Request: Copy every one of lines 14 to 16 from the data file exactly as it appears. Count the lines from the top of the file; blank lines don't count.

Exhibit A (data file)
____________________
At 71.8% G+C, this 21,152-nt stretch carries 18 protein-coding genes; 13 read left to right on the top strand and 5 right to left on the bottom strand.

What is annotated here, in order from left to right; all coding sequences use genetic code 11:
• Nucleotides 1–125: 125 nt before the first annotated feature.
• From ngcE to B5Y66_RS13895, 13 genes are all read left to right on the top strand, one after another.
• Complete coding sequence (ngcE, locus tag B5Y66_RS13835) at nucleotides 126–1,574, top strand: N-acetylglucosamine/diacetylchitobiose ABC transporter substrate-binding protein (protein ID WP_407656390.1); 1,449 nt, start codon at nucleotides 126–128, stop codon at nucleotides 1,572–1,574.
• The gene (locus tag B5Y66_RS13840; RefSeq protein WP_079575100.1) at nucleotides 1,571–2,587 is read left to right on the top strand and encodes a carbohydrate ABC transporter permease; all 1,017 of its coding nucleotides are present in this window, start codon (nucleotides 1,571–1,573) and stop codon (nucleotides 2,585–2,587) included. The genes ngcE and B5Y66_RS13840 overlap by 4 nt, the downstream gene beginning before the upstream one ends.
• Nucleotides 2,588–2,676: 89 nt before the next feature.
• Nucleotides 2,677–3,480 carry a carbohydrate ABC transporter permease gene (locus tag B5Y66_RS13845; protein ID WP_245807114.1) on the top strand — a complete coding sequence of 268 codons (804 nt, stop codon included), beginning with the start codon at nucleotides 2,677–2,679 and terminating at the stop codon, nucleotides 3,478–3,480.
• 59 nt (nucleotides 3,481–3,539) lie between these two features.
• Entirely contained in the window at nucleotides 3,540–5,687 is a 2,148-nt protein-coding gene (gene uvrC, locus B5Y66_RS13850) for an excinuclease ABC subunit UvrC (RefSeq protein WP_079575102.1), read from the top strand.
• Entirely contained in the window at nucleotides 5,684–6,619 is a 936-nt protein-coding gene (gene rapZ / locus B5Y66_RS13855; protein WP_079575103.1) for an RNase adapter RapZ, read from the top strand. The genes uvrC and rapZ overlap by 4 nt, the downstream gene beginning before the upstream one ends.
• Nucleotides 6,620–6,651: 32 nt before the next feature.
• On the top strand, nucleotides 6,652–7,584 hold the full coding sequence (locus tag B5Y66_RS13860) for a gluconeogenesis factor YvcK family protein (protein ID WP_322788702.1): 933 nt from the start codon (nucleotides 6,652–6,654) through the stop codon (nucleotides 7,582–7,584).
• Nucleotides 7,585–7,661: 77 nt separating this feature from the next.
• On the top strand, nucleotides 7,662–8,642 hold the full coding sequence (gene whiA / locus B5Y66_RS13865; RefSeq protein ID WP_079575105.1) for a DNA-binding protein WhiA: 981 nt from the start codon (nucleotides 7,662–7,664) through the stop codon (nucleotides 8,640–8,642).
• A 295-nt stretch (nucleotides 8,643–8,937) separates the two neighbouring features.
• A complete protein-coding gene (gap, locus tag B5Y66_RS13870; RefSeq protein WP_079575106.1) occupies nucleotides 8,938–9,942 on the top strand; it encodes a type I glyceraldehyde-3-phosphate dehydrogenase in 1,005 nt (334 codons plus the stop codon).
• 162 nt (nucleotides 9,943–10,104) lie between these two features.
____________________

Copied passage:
• Nucleotides 7,585–7,661: 77 nt separating this feature from the next.
• On the top strand, nucleotides 7,662–8,642 hold the full coding sequence (gene whiA / locus B5Y66_RS13865; RefSeq protein ID WP_079575105.1) for a DNA-binding protein WhiA: 981 nt from the start codon (nucleotides 7,662–7,664) through the stop codon (nucleotides 8,640–8,642).
• A 295-nt stretch (nucleotides 8,643–8,937) separates the two neighbouring features.